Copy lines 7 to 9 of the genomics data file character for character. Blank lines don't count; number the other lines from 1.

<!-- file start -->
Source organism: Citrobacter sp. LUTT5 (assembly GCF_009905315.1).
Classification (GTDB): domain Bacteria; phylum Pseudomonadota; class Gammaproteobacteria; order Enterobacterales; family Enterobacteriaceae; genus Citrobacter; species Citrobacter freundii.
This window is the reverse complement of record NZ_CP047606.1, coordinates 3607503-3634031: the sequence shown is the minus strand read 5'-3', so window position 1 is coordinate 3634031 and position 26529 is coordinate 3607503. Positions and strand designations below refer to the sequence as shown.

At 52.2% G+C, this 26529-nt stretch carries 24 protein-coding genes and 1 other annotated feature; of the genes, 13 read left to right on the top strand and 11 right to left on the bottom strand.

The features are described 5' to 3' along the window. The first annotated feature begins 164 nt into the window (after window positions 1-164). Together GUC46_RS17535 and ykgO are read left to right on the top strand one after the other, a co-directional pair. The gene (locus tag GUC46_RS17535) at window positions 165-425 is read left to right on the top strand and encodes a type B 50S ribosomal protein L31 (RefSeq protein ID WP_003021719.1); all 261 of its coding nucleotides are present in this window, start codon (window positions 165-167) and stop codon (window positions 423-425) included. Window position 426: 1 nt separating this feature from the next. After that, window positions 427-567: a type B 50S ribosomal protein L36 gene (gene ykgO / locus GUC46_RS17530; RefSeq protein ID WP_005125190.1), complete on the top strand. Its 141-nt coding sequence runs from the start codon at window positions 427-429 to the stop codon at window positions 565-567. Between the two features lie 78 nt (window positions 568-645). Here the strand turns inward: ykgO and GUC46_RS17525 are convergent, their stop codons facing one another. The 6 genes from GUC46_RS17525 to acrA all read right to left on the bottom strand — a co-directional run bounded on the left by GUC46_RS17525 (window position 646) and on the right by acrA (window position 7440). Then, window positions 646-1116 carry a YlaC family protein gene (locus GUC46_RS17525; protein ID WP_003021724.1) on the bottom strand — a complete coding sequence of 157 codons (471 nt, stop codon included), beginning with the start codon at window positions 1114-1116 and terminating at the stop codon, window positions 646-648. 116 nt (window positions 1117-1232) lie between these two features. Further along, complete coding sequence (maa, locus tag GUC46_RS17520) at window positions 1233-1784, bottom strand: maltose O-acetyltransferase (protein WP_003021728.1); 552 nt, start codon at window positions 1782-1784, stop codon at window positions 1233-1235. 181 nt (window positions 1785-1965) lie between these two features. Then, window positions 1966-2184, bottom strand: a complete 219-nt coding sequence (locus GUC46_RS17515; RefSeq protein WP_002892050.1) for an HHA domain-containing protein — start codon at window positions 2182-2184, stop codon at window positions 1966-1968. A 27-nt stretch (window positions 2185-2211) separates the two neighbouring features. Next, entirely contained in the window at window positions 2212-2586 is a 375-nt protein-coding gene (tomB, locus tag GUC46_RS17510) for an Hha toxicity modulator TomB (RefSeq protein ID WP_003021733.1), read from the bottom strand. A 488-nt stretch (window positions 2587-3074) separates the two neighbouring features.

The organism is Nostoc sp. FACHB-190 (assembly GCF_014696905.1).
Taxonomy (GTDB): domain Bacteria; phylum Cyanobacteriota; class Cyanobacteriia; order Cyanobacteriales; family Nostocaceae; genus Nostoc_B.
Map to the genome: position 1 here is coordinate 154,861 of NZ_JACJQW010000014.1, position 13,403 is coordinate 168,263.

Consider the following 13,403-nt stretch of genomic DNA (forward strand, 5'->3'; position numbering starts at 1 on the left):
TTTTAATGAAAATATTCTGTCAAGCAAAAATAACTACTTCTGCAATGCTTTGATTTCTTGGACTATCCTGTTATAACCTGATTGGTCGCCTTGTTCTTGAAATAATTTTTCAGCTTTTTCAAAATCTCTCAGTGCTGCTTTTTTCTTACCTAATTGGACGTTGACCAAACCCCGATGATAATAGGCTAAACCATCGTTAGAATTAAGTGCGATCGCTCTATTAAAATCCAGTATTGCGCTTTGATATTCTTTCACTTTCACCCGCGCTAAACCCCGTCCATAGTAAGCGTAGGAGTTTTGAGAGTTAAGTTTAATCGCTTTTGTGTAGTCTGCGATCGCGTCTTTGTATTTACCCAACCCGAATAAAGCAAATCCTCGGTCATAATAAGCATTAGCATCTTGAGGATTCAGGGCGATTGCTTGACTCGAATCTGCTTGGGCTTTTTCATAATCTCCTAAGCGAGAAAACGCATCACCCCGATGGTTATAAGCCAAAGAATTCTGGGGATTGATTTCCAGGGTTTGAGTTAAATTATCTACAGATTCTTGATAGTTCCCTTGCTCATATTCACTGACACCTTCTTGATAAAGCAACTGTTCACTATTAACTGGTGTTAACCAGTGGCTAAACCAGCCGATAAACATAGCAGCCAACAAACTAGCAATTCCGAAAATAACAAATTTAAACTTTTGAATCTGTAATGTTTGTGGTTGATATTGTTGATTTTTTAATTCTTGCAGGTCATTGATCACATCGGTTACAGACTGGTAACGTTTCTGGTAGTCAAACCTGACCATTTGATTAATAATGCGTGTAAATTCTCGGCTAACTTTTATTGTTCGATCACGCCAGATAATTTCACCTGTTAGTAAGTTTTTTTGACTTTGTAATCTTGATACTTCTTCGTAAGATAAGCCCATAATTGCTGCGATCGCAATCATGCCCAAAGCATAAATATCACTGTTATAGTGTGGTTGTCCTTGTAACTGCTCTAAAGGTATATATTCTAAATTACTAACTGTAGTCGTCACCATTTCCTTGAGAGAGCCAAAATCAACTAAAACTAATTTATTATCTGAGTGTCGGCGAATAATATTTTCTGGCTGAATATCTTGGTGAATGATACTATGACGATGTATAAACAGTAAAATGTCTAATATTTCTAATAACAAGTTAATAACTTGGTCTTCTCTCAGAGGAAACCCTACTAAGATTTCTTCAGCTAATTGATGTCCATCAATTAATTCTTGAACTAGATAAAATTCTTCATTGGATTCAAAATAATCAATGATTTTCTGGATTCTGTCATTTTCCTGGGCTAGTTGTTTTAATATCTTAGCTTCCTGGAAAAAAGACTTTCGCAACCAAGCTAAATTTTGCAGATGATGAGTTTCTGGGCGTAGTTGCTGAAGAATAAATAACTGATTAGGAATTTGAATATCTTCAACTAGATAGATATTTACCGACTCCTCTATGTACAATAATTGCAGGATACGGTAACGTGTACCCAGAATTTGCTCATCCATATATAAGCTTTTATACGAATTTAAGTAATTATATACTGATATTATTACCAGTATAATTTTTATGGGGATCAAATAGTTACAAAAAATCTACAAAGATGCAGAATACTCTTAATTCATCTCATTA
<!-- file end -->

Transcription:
Taxonomy (GTDB): domain Bacteria; phylum Cyanobacteriota; class Cyanobacteriia; order Cyanobacteriales; family Nostocaceae; genus Nostoc_B.
Map to the genome: position 1 here is coordinate 154,861 of NZ_JACJQW010000014.1, position 13,403 is coordinate 168,263.

Consider the following 13,403-nt stretch of genomic DNA (forward strand, 5'->3'; position numbering starts at 1 on the left):